“The Floyd case highlights things that are wrong with our system,” Hunchuk said. “More critical thinking skills would be helpful and the more training, the better."

As an assistant professor of criminal justice at Penn State Shenango, Travis Milburn has been discussing the case with his students.

“I think thus far for me a lot of the testimony has really brought back all the feelings when the case initially happened last May,” Milburn said. “Some of the testimony and the emotionality, it’s been heart-wrenching. It’s been pretty raw. Difficult, at times, to watch.”

He is not so quick to give his opinion on Chavin’s guilt or innocence and said that Chauvin may very well be acquitted.

“Conviction of police is more the exception than the rule,” Milburn said. “I’m cautious to think a conviction is certain, but I think the testimony at this point has played well for the prosecution.”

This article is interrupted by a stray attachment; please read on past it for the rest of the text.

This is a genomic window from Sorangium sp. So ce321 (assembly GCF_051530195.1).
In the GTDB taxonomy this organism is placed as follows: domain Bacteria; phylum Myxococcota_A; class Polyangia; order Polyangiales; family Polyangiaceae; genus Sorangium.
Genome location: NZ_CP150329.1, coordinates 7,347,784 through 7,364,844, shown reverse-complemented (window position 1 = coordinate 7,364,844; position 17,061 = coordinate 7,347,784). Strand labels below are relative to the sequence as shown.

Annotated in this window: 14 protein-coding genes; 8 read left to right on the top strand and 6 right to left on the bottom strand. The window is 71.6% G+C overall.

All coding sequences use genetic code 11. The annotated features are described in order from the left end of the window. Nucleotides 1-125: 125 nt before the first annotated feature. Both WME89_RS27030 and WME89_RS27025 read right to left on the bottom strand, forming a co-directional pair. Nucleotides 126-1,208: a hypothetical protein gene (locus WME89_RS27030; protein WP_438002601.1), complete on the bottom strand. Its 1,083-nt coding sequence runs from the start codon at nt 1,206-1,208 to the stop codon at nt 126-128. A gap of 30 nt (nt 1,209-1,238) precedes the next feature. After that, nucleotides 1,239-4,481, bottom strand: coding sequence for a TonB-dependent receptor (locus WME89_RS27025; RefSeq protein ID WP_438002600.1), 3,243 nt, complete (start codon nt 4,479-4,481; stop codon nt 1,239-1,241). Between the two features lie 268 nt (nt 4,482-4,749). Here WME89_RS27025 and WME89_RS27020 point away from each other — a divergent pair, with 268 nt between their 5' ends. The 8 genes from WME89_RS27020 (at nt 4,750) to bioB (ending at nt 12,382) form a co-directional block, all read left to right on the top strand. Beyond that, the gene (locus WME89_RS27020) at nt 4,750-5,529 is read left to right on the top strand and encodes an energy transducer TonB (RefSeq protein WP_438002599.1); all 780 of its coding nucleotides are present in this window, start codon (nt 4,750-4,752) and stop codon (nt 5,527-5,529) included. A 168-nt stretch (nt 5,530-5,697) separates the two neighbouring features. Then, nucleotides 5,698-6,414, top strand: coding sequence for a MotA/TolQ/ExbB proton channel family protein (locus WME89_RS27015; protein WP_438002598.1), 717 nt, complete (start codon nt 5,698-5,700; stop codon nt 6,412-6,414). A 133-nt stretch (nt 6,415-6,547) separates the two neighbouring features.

Milburn said more training for police, is not necessarily the answer to ending such events that led to Floyd’s death.

“It’s more complicated than updating the training manual or upping the de-escalation,” Milburn said. “I see these incidents will continue. Surface-level types of suggestions will likely not prevent these sorts of tragedies from happening.”

Policing in the U.S. is very different among states and even municipalities, Milburn said.

“As much as we can think about policing, it’s a piecemeal project,” Milburn said. “Conviction in Minnesota does not equate to a change we see in Pa. or locally.”

Locally, Jewell and Rosa are reserving their opinions of Chauvin's guilt or innocence until the trial ends.

“A trial is about the totality of the evidence,” Jewell said. “I don’t think it would be fair to the prosecution of the defense, or to make an assumption at this point.”

Rosa agrees.

“I want to see everything in its totality,” Rosa said. “If I’m going to do an investigation, I want to see everything.”

Jewell said he hopes jurors feel the same way, and listen to and consider all the facts.

“It’s highly emotional. It’s an emotionally-charged trial,” Jewell said. “A man died and it’s sad that he died.”